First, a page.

Monday, September 10, 2012

International Rock Flipping Day

For a second year in International Rock Flipping Day, I returned to Bellingham Bay. This time I chose a different beach. I went to Boulevard Park between downtown Bellingham and the community of Fairhaven. It's a strip of grass and paths along an artificial rock embankment that protects the railway bed and cliffs above.

I should have known better, but I thought maybe this side of the bay might have more intertidal activity. I picked a pocket beach at the end of the park and found a large rock at the high tide line to flip. The pebbly shore was interspersed with broken mussel shells, so I had hopes of finding something alive beneath.

Maybe if the tide was low, a different zone with living critters would have been exposed. But here at the high tide mark I only found more pebbles (beautiful and wave pounded smooth) and broken shells. Incoming waves rushed to fill the space I had just exposed.

One important thing I did find was Eelgrass blades captured under the rock's edge. That must mean there is a sandy or muddy section nearby. Eelgrass provides an important intertidal habitat for lots of fish, crabs, birds, animals, not to mention a plethora of invertebrates.

A sign on the nearby trail said there would be an eelgrass replanting project in this area in the near future (pending funding of course). That will go a long way to return this man altered shore to a more natural, ecologically sound state. Even though I found no visible life, I replaced the rock just in case there was someone down deep waiting for their roof to return.

Would you like to participate? There's still a bit of time left. I learned about Rock Flipping Day from the current organizer, Susannah over at Wanderin' Weeta, but it was started by Dave Bonta and Bev Wigney in 2007. Here's how it goes.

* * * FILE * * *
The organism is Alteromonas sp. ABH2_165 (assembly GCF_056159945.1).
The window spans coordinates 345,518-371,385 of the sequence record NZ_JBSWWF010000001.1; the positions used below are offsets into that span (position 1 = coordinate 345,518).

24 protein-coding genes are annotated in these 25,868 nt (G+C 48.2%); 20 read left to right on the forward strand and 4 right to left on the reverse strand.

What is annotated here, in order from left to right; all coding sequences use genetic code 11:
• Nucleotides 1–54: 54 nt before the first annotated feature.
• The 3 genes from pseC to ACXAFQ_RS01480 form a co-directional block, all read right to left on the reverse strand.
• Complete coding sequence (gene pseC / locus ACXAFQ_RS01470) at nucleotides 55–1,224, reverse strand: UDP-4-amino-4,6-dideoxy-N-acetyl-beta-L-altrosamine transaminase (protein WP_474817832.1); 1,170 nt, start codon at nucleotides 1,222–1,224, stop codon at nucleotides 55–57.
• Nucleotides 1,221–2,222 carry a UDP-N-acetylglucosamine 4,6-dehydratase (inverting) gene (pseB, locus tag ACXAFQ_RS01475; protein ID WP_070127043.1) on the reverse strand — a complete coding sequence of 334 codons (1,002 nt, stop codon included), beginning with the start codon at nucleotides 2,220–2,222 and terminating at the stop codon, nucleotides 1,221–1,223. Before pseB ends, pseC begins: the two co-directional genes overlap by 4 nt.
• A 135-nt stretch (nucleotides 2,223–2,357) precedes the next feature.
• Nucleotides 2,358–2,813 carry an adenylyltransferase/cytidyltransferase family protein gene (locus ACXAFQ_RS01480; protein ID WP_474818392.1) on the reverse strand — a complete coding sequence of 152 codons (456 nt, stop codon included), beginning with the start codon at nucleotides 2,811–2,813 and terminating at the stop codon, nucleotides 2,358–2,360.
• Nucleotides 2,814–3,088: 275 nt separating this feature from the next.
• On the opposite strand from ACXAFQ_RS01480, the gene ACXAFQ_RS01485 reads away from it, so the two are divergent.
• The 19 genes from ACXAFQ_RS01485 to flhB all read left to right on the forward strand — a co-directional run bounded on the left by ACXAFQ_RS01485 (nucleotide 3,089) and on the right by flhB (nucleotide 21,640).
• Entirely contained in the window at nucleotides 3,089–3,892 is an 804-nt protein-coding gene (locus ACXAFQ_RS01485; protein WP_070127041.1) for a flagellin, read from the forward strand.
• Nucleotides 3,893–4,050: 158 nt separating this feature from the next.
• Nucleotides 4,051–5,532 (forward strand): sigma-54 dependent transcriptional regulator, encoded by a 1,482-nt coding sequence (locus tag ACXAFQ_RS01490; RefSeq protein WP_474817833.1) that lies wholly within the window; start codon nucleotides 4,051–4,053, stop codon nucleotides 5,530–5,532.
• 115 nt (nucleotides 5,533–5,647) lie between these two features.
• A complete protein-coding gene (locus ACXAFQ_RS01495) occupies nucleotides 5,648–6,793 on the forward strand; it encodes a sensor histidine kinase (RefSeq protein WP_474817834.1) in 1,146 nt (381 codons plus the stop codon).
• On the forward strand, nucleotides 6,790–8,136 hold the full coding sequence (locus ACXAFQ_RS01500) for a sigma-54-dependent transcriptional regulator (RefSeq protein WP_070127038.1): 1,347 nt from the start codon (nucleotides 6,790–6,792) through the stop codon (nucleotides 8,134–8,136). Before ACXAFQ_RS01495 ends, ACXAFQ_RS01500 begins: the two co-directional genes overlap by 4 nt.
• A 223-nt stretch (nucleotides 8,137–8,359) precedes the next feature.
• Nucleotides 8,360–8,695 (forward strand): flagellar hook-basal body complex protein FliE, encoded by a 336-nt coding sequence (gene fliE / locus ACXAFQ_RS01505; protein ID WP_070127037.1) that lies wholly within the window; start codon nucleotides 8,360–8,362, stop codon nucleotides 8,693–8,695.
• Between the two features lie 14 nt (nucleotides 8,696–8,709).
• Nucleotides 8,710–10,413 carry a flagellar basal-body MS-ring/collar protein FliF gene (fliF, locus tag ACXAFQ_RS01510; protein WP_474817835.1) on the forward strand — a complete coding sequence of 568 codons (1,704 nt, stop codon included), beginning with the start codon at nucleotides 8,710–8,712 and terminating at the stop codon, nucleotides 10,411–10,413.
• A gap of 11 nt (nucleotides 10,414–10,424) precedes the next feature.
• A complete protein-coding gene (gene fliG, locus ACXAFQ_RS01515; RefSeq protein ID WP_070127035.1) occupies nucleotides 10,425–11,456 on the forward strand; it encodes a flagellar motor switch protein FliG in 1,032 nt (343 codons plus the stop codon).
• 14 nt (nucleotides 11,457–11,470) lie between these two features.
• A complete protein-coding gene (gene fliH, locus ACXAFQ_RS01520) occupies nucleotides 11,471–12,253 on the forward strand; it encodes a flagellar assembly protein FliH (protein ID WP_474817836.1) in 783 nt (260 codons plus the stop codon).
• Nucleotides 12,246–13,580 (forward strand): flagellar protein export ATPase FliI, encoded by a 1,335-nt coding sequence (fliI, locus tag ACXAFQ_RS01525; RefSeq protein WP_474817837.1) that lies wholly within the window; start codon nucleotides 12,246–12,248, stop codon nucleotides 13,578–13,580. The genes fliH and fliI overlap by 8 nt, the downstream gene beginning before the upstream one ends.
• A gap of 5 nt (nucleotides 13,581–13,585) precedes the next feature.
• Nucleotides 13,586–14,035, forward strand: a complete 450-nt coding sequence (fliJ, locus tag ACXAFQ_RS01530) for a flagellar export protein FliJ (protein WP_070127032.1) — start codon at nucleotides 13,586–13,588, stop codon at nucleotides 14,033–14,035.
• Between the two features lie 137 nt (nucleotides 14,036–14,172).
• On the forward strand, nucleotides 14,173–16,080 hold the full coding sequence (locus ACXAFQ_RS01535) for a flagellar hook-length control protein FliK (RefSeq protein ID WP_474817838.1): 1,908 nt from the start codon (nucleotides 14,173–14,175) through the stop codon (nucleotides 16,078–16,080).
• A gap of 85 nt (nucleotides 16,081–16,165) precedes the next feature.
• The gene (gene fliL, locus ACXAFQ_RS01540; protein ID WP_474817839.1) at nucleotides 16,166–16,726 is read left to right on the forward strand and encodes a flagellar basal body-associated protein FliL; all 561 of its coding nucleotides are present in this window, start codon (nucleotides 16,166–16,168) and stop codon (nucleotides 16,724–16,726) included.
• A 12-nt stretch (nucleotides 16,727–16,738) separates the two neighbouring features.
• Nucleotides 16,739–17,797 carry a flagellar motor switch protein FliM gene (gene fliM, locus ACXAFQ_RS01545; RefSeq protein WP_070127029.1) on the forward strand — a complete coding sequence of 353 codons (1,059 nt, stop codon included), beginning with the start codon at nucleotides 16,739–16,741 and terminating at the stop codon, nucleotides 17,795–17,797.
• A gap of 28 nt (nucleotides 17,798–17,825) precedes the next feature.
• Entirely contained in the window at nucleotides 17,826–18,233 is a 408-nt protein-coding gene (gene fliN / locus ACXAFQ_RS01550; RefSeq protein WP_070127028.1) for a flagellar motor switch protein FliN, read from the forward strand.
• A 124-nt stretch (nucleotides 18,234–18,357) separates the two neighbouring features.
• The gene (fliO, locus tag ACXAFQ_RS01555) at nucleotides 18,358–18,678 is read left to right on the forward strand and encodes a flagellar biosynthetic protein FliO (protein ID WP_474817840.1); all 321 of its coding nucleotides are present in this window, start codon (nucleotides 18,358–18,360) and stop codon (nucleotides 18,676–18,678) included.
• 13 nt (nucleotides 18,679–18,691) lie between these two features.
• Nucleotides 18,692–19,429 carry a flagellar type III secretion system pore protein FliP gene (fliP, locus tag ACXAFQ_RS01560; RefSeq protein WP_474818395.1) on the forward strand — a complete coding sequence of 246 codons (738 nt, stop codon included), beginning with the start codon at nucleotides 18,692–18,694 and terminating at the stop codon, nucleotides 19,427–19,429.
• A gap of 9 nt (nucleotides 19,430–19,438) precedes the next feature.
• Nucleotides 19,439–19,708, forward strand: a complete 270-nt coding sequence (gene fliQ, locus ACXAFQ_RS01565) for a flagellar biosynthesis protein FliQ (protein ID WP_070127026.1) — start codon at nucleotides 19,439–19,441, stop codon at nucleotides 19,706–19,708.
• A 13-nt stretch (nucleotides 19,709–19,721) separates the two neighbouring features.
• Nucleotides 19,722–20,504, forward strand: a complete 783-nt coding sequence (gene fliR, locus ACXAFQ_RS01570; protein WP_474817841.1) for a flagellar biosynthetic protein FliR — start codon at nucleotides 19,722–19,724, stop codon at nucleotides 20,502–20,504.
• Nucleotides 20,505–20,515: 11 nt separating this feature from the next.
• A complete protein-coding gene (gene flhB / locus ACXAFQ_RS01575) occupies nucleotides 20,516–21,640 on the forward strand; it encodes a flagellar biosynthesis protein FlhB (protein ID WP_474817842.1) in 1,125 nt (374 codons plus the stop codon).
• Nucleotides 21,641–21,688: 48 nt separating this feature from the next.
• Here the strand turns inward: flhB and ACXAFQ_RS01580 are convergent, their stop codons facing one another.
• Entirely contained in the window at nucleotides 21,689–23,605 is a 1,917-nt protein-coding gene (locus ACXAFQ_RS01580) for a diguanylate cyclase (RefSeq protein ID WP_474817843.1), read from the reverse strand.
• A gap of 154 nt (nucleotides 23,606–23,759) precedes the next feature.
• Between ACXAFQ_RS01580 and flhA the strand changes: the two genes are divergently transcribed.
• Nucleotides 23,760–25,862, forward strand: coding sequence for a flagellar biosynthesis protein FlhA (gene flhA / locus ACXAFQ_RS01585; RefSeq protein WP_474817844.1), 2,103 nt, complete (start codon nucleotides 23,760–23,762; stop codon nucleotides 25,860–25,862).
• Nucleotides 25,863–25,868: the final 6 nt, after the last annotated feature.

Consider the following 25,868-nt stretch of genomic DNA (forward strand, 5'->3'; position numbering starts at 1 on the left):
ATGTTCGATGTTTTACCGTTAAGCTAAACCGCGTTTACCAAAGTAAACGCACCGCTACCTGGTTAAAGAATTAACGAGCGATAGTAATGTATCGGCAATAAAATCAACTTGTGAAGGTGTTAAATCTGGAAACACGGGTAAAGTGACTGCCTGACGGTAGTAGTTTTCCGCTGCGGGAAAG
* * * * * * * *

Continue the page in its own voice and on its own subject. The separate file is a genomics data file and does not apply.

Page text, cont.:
• Sometime on Sunday, find a good rock or rocks and flip it/them over. If Sunday's impossible for your people, Saturday or Monday is fine.
  • Record what you find. Take a photo or video, if possible.
  • Replace the rock as you found it.
  • Write a post on your blog, in any format you are happy with (someone suggested haikus this year), and add your photos. Or load your photos to the Flickr group. (So even if you don't have a blog, you can join in. You can write a note describing your experience with any photo you add to the Flickr group, too.) If you're on Twitter, Tweet it, too; the hashtag is #rockflip.
  • Send me a link to the blog post or Flickr photo.
  • I will collect the links, write up a blog post including them all, e-mail participants the list, and post it for any and all to copy to your own blogs.
  • There is a handy badge available for your blog, here. (Or copy it from this post.)
It's flipping fun! - Margy


  1. Oh, I wish I were near the ocean. Beautiful photos, Margy!
    I'm a little confused about rock-flipping day, though. Was it yesterday, or is it next Sunday? If it's next weekend, I could overturn a prairie rock and see what's under it. (Not a big rock, not looking for rattlers.)

  2. I have never heard of rock turning day, but it sounds like a great idea. Who knows what you might find? :)

  3. Kay - It was yesterday (Sunday), but Susannah's directions say that you can do it on Saturday or Monday as well. - Margy

  4. And Mark, of Behind the bike shed, in the UK, says he's operating on the Celtic calendar, so he'll do it next week. (He also has a really good excuse, but I'm sure Kay can scrape one up, too.)

  5. What about the lovely maple leaves in that second shot!! Oh, wait, I have been reading silliness, and leaves are not animate (unless you are a cat...)
    I really like the leaves and pebbles in that second shot!

  6. Judy's right. Who says we're supposed to ignore anything not made of protein?


We welcome your comments and questions. - Wayne and Margy